Saturday, October 31, 2015

Sepia Saturday - Halloween



For this Sepia Saturday Suggestion lets look at some Halloween Snapshots that have accumulated over the years.

Oddly, although this is a popular subject for amateur photographers, there are very few Halloween themed snapshots in LOST GALLERY.

Let's start with one set of nine photographs, all Polaroid shots that apparently were from a Halloween party at a restaurant.

So today for Sepia Saturday, lets look at all the photographs in LOST GALLERY associated with Halloween!

Halloween Office Party

Halloween Office Party
Halloween Office Party
Halloween Office Party

Halloween Office Party
Halloween Office Party
Halloween Office Party

Halloween Office Party
Halloween Office Party at Taco Tico

A little research found that these party pictures were taken in a fast service restaurant called Taco Tico, an idea started by brothers Dan and Robin Foley. The first Taco Tico restaurant opened in 1962 in Wichita, Kansas. Sources vary but the idea apparently grew to several hundred locations, company units and franchises across Kansas, Oklahoma and Arkansas in just a few short years. The Foley brothers sold the entire company in 1988. It is an interesting sidelight that the first Pizza Hut restaurant had opened just four years earlier, in the same city, Wichita, Kansas.


Two kids in costume
Beard and a pipe
Halloween at Skate land

Halloween at the Roller Rink!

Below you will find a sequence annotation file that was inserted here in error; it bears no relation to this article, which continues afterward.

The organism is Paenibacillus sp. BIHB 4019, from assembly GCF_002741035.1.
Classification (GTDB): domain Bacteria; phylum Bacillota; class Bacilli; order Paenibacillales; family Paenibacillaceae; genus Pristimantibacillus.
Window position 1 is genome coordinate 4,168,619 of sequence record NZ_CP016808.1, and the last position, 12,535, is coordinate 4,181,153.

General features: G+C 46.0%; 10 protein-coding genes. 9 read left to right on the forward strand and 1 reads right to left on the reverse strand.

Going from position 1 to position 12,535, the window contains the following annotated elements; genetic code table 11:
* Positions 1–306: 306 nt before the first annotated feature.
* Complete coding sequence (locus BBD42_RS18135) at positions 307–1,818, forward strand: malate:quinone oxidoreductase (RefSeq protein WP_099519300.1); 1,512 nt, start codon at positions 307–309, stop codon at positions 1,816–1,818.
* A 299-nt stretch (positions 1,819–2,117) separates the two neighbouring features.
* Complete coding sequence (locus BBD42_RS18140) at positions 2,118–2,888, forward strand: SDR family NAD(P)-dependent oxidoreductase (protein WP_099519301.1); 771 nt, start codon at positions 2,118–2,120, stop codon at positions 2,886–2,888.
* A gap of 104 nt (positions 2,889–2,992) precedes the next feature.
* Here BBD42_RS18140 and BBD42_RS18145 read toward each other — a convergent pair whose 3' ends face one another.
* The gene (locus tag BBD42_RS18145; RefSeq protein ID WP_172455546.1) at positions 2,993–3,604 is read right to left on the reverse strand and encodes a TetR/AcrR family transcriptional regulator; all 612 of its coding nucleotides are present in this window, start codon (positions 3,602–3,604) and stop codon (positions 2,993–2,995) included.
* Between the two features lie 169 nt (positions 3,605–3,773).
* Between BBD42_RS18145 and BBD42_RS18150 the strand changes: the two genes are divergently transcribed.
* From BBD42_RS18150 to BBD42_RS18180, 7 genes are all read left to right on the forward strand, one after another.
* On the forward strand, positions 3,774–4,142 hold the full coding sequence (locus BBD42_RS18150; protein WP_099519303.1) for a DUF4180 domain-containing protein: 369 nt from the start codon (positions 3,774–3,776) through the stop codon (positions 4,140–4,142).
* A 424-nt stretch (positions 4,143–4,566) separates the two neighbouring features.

There are lots of photographs of people in costume in LOST GALLERY, but only these few seemed Halloween related.

Costume

Here's a big Halloween scene. It's about 60 children in Halloween costumes, ready for the Trick or Treat circuit of their neighborhoods.

Halloween


In costume again

Now, materialize back at the Sepia Saturday home page, and see what other spooky Halloween contributions you can find.


Bassingbourn 1944 384th Bomber Group, B17 landing
Long lost negatives taken during the winter of 1944-45 at Bassingbourn AAF base in England.

Area 51 and a Half Area 51 and a Half You are probably not authorized to see these.

Don't take my picture! Oh! You DID didn't you! completely unaware of the photographer This is a collection of photographs that disappear on the way home from the photo processing shop.


And don't miss
Cabinet Card Gallery
Square America
Tattered and Lost
Vernacular Photography
The best
FOUND PHOTOGRAPH
sites on the web.

And for postcards try
POSTCARDY
And see what's going on over at
Sepia Saturday!

All images are the property of Lost Gallery and the author. Permission must be granted for their use. All rights reserved.

THE KIDS Lesson one.
It is always a mystery how a photograph of any of these precious children could end up lost or abandoned. Here are a few. You will probably say "Ooh..." at least once.

Dee and the Business School Dee and the Business School
The beautiful Dee. A curious story; What do you see?

WHAT'S GOING ON HERE?
Neiffel and Helvetica Typehigh

"What are they doing?"

16 comments:

  1. My favorites are the girls dressed as flowers and the spooks on roller skates!

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    1. Thanks Kathy. You picked my favorites too.

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  2. Those black vinyl chairs were certainly common in restaurants of the 60s. I've never been to Kansas, but the restaurant looks so typical of the restaurants of my youth. Love the roller skaters. I doubt their masks would pass the safety standards today.

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    1. Thanks Wendy. You are sure right. I remember the vinyl chairs too. I worked as a youngster in a restaurant and I remember how heavy they were to stack on the tables each night so the floor could be vacuumed and mopped.

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  3. They didn't grow or sell those orange pumpkins here in Aus until very recently, but now you can get them in the supermarket just around Halloween time - I'll have to check if they are grown locally or imported from the USA.